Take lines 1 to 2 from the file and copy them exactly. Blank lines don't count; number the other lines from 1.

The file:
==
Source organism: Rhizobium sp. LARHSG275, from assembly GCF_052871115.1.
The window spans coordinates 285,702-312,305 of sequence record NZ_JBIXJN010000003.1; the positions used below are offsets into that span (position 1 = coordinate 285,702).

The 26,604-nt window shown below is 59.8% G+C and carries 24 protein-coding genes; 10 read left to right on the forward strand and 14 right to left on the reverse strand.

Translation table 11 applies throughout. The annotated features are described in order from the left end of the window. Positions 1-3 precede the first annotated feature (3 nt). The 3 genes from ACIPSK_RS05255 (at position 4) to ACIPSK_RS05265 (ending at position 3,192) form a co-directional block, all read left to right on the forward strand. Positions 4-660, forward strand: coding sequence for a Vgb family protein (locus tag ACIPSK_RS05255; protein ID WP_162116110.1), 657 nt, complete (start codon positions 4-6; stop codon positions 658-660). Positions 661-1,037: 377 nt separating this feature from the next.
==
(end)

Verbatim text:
Source organism: Rhizobium sp. LARHSG275, from assembly GCF_052871115.1.
The window spans coordinates 285,702-312,305 of sequence record NZ_JBIXJN010000003.1; the positions used below are offsets into that span (position 1 = coordinate 285,702).